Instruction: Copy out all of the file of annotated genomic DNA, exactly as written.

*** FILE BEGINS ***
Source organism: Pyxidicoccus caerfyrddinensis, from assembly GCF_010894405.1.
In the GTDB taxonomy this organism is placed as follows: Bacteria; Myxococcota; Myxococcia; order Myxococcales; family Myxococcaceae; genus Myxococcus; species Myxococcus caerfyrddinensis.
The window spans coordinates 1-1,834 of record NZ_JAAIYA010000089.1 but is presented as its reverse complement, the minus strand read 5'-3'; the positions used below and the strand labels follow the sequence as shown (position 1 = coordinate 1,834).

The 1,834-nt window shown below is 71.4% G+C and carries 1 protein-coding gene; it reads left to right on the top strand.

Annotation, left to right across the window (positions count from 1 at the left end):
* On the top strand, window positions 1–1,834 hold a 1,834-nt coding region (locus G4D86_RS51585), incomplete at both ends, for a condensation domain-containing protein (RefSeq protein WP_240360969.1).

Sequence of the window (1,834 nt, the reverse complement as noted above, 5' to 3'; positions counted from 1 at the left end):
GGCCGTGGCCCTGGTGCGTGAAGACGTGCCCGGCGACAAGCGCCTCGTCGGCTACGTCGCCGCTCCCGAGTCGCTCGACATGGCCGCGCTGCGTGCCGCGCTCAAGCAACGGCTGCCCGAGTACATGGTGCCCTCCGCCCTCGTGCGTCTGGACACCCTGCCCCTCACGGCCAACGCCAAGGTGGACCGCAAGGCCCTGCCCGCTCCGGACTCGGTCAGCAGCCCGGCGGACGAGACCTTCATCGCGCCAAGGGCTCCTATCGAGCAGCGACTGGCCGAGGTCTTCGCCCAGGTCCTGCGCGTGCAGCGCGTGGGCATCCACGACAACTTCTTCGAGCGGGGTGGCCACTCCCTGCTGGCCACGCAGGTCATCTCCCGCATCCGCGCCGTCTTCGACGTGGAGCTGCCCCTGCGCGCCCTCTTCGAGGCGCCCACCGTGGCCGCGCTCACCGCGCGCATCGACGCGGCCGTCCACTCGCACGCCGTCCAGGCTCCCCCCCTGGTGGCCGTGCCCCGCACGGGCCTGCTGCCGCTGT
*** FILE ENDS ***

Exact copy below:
Source organism: Pyxidicoccus caerfyrddinensis, from assembly GCF_010894405.1.
In the GTDB taxonomy this organism is placed as follows: Bacteria; Myxococcota; Myxococcia; order Myxococcales; family Myxococcaceae; genus Myxococcus; species Myxococcus caerfyrddinensis.
The window spans coordinates 1-1,834 of record NZ_JAAIYA010000089.1 but is presented as its reverse complement, the minus strand read 5'-3'; the positions used below and the strand labels follow the sequence as shown (position 1 = coordinate 1,834).

The 1,834-nt window shown below is 71.4% G+C and carries 1 protein-coding gene; it reads left to right on the top strand.

Annotation, left to right across the window (positions count from 1 at the left end):
* On the top strand, window positions 1–1,834 hold a 1,834-nt coding region (locus G4D86_RS51585), incomplete at both ends, for a condensation domain-containing protein (RefSeq protein WP_240360969.1).

Sequence of the window (1,834 nt, the reverse complement as noted above, 5' to 3'; positions counted from 1 at the left end):
GGCCGTGGCCCTGGTGCGTGAAGACGTGCCCGGCGACAAGCGCCTCGTCGGCTACGTCGCCGCTCCCGAGTCGCTCGACATGGCCGCGCTGCGTGCCGCGCTCAAGCAACGGCTGCCCGAGTACATGGTGCCCTCCGCCCTCGTGCGTCTGGACACCCTGCCCCTCACGGCCAACGCCAAGGTGGACCGCAAGGCCCTGCCCGCTCCGGACTCGGTCAGCAGCCCGGCGGACGAGACCTTCATCGCGCCAAGGGCTCCTATCGAGCAGCGACTGGCCGAGGTCTTCGCCCAGGTCCTGCGCGTGCAGCGCGTGGGCATCCACGACAACTTCTTCGAGCGGGGTGGCCACTCCCTGCTGGCCACGCAGGTCATCTCCCGCATCCGCGCCGTCTTCGACGTGGAGCTGCCCCTGCGCGCCCTCTTCGAGGCGCCCACCGTGGCCGCGCTCACCGCGCGCATCGACGCGGCCGTCCACTCGCACGCCGTCCAGGCTCCCCCCCTGGTGGCCGTGCCCCGCACGGGCCTGCTGCCGCTGT